How To Dispose Of Medications Properly

Its important to properly dispose of medications because drugs found in the trash can be abused.

Official drug take-back programs allow you to give expired medications to a clinic, pharmacy or law enforcement facility usually a police station or fire station.

If a take-back location isnt available, the FDA has a list on its website of medications that are flushable and nonflushable.

  • Nonflushable medications should be sealed whole, not crushed, in a bag filled with cat litter, used coffee grounds or dirt. This contaminates the medication and makes it undesirable or unusable for people who may abuse them.

  • Flushable medications on the FDAs flush list include drugs that contain opioids like Demerol, BUTRANS, and morphine. Opioids are highly addictive and can lead to overdose and other dangerous side effects. Its important to get rid of these drugs right away after use so they don’t reach adults or children.

The FDA also recommends that patients scratch out all personal information on the prescription label of the empty pill bottle or empty medicine packaging before throwing those away.

You may question the disposal of these drugs and their impact on the environment, but the FDA says these medicines present very little risk to the environment.

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Dont Give Cough And Cold Medications To Infants Or Young Children

Although over-the-counter medication for colds and flu are popular, that doesnt mean they work, especially for children. In January 2008, the Food and Drug Administration advised parents that OTC cough and cold medications should not be given to children under the age of two because of the potential risks. Following this announcement, manufacturers of these products changed their warning labels to say they should not be given to children under age four.

Both decisions were the result of criticisms by influential doctors and medical associations, protesting the marketing and widespread use of OTC pediatric cough and cold medications for young children under the age of six. However, when experts had previously been asked by the FDA to provide advice about these medications, the experts had concluded that there was no good evidence that these medications work for children under the age of 12.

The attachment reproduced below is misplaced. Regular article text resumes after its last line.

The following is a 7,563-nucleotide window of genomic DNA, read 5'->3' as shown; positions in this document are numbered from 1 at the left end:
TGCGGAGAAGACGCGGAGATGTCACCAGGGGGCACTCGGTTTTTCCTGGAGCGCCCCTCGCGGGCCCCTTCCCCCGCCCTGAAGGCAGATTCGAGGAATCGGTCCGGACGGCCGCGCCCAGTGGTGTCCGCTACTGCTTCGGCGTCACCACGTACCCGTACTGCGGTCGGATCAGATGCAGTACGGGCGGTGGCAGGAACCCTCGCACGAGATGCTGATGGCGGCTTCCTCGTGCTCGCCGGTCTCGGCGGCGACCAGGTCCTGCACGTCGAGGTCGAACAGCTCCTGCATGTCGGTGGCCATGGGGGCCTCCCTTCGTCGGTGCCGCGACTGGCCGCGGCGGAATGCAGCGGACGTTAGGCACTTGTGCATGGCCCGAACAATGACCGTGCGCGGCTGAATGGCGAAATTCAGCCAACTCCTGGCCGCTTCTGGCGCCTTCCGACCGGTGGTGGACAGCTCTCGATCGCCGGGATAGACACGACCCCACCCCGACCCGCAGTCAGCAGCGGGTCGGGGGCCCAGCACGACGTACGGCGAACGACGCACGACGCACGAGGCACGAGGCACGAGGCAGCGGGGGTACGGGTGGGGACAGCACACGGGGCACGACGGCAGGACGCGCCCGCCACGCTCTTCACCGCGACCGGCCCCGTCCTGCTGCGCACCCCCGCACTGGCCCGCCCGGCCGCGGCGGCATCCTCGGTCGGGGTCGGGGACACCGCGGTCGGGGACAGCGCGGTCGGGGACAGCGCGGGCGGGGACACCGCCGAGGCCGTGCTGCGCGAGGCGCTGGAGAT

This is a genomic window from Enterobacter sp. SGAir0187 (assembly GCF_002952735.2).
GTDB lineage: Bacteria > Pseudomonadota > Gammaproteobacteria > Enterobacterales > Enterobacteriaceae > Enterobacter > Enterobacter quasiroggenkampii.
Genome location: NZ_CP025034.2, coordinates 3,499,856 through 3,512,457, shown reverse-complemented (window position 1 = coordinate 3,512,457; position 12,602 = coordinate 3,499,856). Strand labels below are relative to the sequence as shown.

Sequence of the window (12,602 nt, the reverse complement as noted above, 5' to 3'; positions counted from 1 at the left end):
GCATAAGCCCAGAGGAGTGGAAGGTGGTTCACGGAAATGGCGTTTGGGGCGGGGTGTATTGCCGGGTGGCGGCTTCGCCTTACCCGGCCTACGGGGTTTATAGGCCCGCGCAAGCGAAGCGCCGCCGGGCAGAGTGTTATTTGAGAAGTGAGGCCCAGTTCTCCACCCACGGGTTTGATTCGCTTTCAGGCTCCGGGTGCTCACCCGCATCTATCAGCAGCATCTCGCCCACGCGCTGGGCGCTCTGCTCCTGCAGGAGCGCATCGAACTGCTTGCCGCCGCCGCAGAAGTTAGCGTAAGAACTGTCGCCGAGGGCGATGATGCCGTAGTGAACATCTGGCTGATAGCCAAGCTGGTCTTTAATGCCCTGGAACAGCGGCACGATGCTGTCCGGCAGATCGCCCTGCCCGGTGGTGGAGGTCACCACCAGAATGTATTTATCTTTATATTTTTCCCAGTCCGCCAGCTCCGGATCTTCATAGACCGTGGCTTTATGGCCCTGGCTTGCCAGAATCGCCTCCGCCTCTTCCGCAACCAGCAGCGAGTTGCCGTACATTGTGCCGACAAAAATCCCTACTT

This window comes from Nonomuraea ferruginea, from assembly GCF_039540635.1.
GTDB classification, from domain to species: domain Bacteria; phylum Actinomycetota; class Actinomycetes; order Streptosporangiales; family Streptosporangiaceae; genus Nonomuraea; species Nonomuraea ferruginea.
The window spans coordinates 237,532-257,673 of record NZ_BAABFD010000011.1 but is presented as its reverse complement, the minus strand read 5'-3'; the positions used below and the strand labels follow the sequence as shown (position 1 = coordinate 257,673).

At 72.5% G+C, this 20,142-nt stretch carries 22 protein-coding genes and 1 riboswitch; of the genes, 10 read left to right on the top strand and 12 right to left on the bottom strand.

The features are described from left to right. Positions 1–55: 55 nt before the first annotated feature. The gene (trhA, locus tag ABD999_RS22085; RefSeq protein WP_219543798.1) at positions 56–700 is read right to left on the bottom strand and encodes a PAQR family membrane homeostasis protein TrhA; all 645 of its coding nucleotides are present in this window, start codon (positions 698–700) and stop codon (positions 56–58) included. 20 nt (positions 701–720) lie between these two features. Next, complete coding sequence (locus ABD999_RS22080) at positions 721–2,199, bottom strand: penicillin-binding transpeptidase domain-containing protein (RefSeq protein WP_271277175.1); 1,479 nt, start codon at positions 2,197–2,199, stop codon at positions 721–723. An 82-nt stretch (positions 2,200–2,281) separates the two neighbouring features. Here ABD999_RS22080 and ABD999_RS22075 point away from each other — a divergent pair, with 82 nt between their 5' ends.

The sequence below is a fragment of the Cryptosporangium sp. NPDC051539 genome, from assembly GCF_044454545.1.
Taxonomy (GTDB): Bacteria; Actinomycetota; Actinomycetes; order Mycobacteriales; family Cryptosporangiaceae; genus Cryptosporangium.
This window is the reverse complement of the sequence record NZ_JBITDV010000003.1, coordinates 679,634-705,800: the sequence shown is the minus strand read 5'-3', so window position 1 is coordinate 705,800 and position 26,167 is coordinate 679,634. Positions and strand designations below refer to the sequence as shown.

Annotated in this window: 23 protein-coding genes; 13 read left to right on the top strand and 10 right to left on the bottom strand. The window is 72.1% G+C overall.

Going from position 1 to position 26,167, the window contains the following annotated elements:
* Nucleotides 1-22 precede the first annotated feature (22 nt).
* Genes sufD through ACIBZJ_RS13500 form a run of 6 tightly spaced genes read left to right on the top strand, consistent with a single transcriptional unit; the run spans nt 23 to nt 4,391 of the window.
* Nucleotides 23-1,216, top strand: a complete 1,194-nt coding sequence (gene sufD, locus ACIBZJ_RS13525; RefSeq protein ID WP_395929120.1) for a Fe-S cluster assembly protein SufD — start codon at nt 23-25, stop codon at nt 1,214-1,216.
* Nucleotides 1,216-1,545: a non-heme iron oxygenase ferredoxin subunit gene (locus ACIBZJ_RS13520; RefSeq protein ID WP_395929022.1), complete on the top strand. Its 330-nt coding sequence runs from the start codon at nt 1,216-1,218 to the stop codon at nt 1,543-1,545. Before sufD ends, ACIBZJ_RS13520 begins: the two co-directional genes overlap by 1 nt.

We agree with the doctors and medical associations that asked that the FDA require studies of the effects and safety of these medications in young children a public education campaign to inform parents of the lack of evidence for use of OTC cough and cold medications in young children and labeling to make it clear to consumers that these products have not been found safe or effective in young children.

Can You Take Expired Medications

Expired cold medicine may lose its effectiveness, there is no guarantee it will be safe to use

If your prescription medication has expired, dont use it, toss it safely. Expired drugs lose their effectiveness, can chemically change and even cause unexpected side effects.

The U.S. Food and Drug Administration in 1979 began requiring drug manufacturers to list an expiration date on medications. Those dates reflect the medications strength, quality and purity when stored according to directions.

You should never use a medication past its expiration date. But some drugs, like insulin, are particularly important to dispose of after their expiration date to guarantee effectiveness and safety.

Consider two main factors to consider before taking an expired medication:

Effectiveness: Some medications are not as effective after their expiration date. This means that if someone takes the medicine after the expiration date, they wont be getting the proper medication they need to stabilize their condition. For example, antibiotics used past their expiration date can fail to treat an infection, potentially leading to additional complications as the infection spreads in the body.

Safety: Other expired medications are at risk of bacterial growth. This can cause infection, irritation and other potentially harmful side effects.

An FDA study determined that drugs like liquid antibiotics, aspirin, nitroglycerin and insulin are among the drugs found to have deteriorated past their expiration date. Once a drug has expired, you should dispose of it properly.

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Don’t Keep Kids’ Meds

“Because children are smaller and their metabolic systems aren’t fully developed, I wouldn’t hang on to kids’ meds past the expiration dates,” says Dr. Langevin. “Plus, a lot of medications for children are prepared in suspensions so the kids will take them, and those flavored liquids can decompose and acquire bacterial growth.”

Use Ibuprofen Within 4 To 5 Years Of Opening